4. collaboration coordinators – student team to establish and maintain working relationships with classrooms and experts worldwide.
5. contributing to society team – raising money to contribute to people in developing countries or other worthwhile organizations that better the lives of others
6. curriculum reviewers - team of students to record and post reviews of weekly work in the classroom (a la Bob Sprankle's class)

Every teacher should have a network of teachers from around the world, to support their work and to learn from.

AN: “Do we keep students within the structure we have or do we change the structure?”

I've added, below, a section of one of AN's articles that can be found at his website. I think the content of this section, about Professional Development, is significant and should be read by all teachers and administrators because it marks a big change from the way things have always been done. Here are Alan November's words:

I began to rethink my original assumptions about the quality of what I thought was a “successful” staff development experience. Rather than focus on the “drill,” technical skills for teachers, I began to think about the “picture on the wall” — students learning. What if the focus of technology training was to shift from how teachers acquire technical skills to how students learn with technology?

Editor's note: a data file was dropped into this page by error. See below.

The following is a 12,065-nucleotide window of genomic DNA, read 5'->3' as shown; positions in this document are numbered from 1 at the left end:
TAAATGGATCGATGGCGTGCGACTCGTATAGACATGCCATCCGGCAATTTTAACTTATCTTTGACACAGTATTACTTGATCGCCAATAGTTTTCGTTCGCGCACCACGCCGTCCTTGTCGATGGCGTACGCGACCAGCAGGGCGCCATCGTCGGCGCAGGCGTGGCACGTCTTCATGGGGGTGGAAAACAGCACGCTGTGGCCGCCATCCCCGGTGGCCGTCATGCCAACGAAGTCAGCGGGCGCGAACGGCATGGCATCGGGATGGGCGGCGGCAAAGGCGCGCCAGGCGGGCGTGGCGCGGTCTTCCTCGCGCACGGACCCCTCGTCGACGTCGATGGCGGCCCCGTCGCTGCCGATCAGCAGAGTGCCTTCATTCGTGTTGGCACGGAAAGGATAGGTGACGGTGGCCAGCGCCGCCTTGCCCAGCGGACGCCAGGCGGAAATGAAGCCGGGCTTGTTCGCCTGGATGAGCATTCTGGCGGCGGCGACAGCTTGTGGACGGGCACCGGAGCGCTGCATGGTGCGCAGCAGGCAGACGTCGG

This shift in perspective would require a totally different approach to staff development design. Indeed, in this model, immediate facility with the technology would become secondary. Teaching teachers to observe how students learn and to reflect on the value of that kind of learning would become central. The only way to do this well is to involve students in the staff development model.

Each teacher brings two or three kids to the workshop. And, the role of the trainer shifts from training teachers how to use the “boxes” to teaching the students. While the students are learning in small groups, the teachers are asked to make careful observations about the impact that technology has on how students learn. The goal is no longer about technical mastery but about designing learning environments where technology could help children learn, regardless of whether the teacher actually acquired the technical skills.